The trial of President of the Nigerian Bar Association (NBA), Paul Usoro, over alleged N1.4 billion fraud preferred by Economic and Financial Crimes Commission against him will continue on March 23.
Usoro who is standing trial on a 10-count charge of the fraud was first arraigned before Justice Muslim Hassan in December 2018, but the case was re-assigned to Justice Rilwan Aikawa following an application for transfer of the case.
He pleaded not guilty to the charge before Hassan and Aikawa, and was granted bail. Trial has since begun before Aikawa.
Also in the charge against Usoro is Akwa Ibom Governor Udom Emmanuel, who is described as being “currently constitutionally immune against prosecution.” The others are Akwa Ibom State Commissioner for Finance, Nsikan Nkan; Accountant-General of Akwa Ibom State, Mfon Udomah; Akwa Ibom State Attorney-General, Uwemedimo Nwoko and Margaret Ukpe. The aforementioned names were described in the charge as being at large.
In the charge marked FHC/418c/18, the anti-graft agency alleged that the defendant committed the offences on May 14, 2016. The commission said that the N1.4 billion belonged to the Akwa Ibom State Government. The defendant was alleged to have conspired to convert the said sum, which he reasonably ought to have known, formed part of the proceeds of an unlawful activity.
At the resumed sitting on Monday, March 9 at Federal High Court in Lagos, Mrs Idongesit Udom, a prosecution witness said she did not submit her mobile phones to the EFCC during an investigation of Usoro.
Mrs Udom, who began evidence in December 2019, had narrated how money was credited to the defendant from the impress account of Akwa Ibom State.
She had told the court that she got Usoro’s contact from Governor Emmanuel, on March 14, 2016, and later called Usoro to inform him about the payment. When trial resumed on Monday, Udom was cross-examined by defence counsel, Mr Offiong Offiong (SAN).
Defence counsel asked the witness, “Do you like the governor?” She replied, “As governor of Akwa Ibom, yes. When asked the date on which she allegedly made a call to the defendant, she replied that she could not recall the exact date but it was at noon. She supplied the number with which she made the call to the defendant as 08037525858. Defence counsel asked her.
“You will agree with me that when you place a call to another person, there is usually a call log both in your phone and with your service provider.” She replied, “Yes.” However, when defence counsel asked the witness if she had submitted her phone to EFCC for investigation, she replied, `No.’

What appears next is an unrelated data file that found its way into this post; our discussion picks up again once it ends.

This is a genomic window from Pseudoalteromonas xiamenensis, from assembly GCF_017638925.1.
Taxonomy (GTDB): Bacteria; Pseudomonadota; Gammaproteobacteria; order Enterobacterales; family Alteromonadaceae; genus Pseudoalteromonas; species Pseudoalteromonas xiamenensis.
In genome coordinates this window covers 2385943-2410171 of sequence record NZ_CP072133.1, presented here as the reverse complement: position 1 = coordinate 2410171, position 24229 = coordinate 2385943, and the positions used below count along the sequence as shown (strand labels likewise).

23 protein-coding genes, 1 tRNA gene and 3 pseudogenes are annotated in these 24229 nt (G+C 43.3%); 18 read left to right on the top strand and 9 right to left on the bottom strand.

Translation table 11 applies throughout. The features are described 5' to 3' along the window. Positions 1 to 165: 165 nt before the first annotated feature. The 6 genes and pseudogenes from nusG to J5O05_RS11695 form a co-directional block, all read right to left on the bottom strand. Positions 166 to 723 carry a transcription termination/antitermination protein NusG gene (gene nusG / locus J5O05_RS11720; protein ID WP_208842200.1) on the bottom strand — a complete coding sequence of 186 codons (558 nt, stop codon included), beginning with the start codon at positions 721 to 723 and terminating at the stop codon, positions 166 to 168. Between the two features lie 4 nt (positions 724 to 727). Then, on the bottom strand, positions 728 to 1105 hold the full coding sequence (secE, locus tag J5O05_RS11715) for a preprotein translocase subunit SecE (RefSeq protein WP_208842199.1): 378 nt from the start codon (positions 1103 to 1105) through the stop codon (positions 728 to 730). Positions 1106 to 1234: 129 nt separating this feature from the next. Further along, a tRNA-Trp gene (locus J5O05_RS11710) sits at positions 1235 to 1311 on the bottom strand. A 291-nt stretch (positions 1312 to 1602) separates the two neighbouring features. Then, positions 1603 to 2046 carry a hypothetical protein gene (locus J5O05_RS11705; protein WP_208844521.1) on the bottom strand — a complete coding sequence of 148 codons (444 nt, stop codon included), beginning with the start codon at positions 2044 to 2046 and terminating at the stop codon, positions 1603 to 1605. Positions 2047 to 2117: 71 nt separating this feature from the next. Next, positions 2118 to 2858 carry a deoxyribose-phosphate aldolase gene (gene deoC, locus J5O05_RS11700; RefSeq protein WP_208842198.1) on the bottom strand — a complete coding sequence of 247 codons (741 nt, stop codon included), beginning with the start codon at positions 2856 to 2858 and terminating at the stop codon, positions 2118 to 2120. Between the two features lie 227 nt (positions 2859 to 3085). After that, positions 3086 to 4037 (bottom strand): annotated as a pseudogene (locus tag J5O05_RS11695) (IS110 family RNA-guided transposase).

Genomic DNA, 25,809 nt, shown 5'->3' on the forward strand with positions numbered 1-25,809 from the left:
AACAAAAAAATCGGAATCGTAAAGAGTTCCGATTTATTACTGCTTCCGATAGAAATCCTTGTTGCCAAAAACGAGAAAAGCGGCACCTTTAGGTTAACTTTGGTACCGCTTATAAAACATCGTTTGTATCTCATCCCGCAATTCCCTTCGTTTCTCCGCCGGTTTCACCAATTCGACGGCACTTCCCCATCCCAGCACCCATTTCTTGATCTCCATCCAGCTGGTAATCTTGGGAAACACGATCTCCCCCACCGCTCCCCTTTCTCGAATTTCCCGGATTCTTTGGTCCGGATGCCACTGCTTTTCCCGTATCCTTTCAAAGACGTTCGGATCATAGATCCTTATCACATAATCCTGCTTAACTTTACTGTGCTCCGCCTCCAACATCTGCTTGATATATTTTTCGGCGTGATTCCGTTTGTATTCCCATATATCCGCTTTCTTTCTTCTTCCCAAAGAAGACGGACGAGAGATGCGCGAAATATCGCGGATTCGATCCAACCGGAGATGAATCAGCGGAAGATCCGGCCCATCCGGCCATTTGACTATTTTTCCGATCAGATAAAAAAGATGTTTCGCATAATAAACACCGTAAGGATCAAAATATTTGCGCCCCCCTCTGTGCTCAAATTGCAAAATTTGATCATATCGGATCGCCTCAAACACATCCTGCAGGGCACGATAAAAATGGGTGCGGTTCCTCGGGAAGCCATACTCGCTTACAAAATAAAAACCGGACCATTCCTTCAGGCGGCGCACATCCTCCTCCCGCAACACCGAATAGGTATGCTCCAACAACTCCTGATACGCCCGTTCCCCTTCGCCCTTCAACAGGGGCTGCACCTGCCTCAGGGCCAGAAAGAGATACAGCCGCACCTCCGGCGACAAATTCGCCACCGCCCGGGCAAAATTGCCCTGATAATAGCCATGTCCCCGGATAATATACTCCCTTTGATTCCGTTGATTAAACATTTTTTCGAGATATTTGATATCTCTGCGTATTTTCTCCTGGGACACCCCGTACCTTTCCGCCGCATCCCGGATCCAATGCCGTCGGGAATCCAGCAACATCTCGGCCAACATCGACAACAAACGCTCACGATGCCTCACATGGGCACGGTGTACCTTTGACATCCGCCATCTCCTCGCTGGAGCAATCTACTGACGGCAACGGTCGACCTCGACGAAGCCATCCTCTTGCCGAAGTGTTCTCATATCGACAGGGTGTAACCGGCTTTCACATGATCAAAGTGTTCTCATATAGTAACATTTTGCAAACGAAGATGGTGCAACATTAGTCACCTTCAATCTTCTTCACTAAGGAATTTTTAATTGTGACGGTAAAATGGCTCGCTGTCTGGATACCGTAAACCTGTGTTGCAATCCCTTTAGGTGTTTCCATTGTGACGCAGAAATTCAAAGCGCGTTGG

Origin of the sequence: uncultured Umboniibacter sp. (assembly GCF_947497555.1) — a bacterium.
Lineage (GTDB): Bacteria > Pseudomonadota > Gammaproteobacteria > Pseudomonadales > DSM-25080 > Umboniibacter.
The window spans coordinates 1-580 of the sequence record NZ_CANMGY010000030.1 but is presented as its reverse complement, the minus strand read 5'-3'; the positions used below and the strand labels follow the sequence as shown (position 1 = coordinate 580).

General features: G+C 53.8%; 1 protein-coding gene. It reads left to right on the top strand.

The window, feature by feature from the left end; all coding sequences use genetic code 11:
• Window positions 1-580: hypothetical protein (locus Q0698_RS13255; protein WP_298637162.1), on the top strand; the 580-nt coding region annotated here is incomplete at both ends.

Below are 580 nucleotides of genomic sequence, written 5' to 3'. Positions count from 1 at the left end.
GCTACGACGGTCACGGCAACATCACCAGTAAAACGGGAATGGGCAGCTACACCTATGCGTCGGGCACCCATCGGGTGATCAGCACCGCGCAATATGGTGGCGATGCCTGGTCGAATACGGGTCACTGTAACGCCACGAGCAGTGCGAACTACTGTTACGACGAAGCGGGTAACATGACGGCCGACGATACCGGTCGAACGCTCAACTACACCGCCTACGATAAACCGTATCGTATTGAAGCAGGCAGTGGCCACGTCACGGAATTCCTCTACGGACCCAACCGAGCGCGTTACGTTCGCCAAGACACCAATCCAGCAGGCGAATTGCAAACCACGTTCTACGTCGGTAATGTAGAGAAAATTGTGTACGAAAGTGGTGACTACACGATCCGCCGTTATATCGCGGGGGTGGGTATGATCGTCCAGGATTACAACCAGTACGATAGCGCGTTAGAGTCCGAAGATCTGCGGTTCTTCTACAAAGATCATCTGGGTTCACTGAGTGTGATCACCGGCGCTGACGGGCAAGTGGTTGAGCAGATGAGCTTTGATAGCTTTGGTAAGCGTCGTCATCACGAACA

“My phones were never submitted to the EFCC; I have two phones and they were never submitted,” she said. When defence counsel asked her about the model of the particular phone and the network of the line, she said that although it was an iPhone, she might not know its model since it was a gift from a bank.
She told the court that her mobile line which she had supplied as 08037525858 was a 9Mobile network. When asked where the phone was, she told the court that she had given it out but still retained her SIM card.
On who the said phone was traceable to, she said it was given to a young colleague named Ugochi Otu. When defence counsel repeated the question on whether the phone was ever submitted to the EFCC to investigate its call log, she still replied in the negative. She also told the court that her present phone was also an iPhone, but was given to her by her husband.
When asked if her present phone was with her in court, she told the court that it was in her hotel room. The witness also testified that she made statements to the EFCC on July 12, 2018 and July 19, 2018, adding that her old phone was still in her possession at the time.
Besides, the witness told the court that one Irene Akpabio, was also invited by the EFCC for interrogation. She told the court that Irene and herself were designated as relationship managers of the account of the firm of Paul Usoro and Co. Trial will continue on March 23.
The prosecution said that the unlawful activities included criminal breach of trust contravening the provisions of Section 15 (2), 15(3), and 18 (A) of the Money Laundering (Prohibition) Act, 2011. (NAN)